Large extractive companies dealing with oil, gas and minerals will be obliged to disclose full details of their payments to national governments for every project that they operate, under a deal between Parliament and Council negotiators backed on Thursday by the legal affairs committee. The aim is to make companies dealing with strategic resources and national governments more accountable.
Arlene McCarthy (S&D, UK), responsible for the legislation, said: "This is a major step forward in the global fight against corruption. Parliament maintained a strong line during the tough negotiations with member states. As a result, project-level reporting, a low materiality threshold for disclosure and no exemptions from reporting payments were secured, giving communities in resource-rich countries the necessary tools to hold their governments to account for payments they receive from multinational companies."
A major success for Parliament was to remove the "tyrant's veto" from the draft legislation – a clause exempting companies from the reporting requirements where the host country's criminal law bans such disclosure.
The draft law forces large extractive companies dealing with oil, gas and minerals and loggers of primary forests to provide full details of their payments to national governments.
Main achievements of the legislation:
o Companies will be obliged to publish payments to governments on a project by project basis, i.e. for each lease or licence obtained to access resources, for example a mine or an oil field.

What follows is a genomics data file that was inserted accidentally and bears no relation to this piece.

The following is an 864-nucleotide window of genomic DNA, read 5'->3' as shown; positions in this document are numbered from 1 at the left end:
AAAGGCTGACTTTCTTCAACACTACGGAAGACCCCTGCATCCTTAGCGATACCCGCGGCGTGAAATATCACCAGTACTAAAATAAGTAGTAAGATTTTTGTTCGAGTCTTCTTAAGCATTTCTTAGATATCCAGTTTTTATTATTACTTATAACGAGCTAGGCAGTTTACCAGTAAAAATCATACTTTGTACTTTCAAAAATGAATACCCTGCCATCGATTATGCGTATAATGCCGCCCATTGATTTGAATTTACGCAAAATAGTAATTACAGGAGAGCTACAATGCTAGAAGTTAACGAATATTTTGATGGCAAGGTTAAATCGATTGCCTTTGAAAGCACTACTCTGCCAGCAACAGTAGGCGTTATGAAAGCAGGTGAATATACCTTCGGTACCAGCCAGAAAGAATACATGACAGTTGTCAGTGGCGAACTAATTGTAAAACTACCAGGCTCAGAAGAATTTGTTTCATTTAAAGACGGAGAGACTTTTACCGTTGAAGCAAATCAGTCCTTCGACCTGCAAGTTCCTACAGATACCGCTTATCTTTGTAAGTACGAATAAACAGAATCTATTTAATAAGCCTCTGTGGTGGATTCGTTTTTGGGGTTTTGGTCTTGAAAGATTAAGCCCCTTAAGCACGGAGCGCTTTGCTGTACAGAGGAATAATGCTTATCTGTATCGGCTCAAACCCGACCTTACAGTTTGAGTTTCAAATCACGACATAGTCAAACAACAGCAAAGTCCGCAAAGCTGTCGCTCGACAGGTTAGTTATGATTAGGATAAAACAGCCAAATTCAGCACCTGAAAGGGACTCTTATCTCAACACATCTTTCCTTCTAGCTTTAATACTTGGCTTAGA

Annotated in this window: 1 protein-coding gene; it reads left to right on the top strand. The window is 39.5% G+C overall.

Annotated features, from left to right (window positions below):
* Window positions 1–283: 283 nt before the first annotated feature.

· All payments above €100,000 would have to be disclosed. There is an anti-evasion clause to ensure that companies cannot artificially split or aggregate payments to avoid disclosure.
· All levels of government are concerned: payments to federal, national, regional and local governments will have to be reported.
· The types of payment to be reported include: production entitlements, certain taxes, royalties, dividends, bonuses, fees and payments for infrastructure improvements.
· A review clause was added: three years after entry into force, the European Commission will explore the possibility of including additional sectors and disclosure provisions.
The rules will also reduce the administrative burden on small and medium sized businesses.
The text has now to be confirmed by the full House, possibly on 12 June in Strasbourg, and formally adopted by Council in order to enter into force.
Committee on Legal Affairs
On the Chair: Klaus-Heiner Lehne (EPP, DE)
Rapporteur: Arlene McCarthy (S&D, UK)
Procedure: ordinary legislative procedure (codecision)